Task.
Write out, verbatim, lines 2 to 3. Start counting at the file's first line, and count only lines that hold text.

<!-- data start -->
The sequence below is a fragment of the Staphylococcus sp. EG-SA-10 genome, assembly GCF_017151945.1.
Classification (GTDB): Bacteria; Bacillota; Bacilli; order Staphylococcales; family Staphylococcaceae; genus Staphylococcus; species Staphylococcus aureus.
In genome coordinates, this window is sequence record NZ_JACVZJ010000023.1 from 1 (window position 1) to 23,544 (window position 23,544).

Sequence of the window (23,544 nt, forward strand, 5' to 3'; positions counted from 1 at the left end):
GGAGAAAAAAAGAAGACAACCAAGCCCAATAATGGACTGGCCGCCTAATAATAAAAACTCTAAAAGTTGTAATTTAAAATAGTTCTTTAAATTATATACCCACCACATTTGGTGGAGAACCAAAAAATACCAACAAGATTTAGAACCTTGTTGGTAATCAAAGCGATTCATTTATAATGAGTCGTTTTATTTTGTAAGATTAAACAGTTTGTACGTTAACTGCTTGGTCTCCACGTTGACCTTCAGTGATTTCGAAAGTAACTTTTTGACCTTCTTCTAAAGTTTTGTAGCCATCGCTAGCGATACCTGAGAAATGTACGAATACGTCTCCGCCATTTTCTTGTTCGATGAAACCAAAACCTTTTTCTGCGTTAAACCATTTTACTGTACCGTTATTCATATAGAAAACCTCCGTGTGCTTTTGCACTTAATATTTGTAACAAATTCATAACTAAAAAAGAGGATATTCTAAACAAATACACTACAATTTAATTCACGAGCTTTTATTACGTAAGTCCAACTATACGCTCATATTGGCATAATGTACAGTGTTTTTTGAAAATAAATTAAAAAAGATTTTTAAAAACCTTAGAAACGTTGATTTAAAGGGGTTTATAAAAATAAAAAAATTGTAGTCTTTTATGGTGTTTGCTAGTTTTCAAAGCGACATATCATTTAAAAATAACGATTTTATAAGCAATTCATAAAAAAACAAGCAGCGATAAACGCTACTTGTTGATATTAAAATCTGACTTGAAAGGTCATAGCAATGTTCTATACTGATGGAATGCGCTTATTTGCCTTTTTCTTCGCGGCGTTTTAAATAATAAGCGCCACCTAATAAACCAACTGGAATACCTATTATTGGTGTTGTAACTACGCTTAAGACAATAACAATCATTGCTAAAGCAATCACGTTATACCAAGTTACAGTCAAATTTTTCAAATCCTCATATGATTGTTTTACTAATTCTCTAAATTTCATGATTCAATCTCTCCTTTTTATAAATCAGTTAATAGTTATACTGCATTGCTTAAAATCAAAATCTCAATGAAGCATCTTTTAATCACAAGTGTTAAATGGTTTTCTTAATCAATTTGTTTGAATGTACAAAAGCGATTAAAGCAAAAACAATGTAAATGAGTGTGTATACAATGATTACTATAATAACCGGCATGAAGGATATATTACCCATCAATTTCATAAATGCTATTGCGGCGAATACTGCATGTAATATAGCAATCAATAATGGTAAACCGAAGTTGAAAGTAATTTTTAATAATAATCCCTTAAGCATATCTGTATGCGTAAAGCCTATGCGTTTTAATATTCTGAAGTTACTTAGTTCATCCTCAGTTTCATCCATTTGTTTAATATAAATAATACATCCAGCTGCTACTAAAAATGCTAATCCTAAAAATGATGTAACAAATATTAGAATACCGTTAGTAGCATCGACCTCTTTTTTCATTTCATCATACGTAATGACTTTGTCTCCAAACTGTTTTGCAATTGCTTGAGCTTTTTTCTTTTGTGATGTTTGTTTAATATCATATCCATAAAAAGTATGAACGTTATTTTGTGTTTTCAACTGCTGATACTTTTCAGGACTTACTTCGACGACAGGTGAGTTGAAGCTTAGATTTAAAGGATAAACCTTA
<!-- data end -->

Classification (GTDB): Bacteria; Bacillota; Bacilli; order Staphylococcales; family Staphylococcaceae; genus Staphylococcus; species Staphylococcus aureus.
In genome coordinates, this window is sequence record NZ_JACVZJ010000023.1 from 1 (window position 1) to 23,544 (window position 23,544).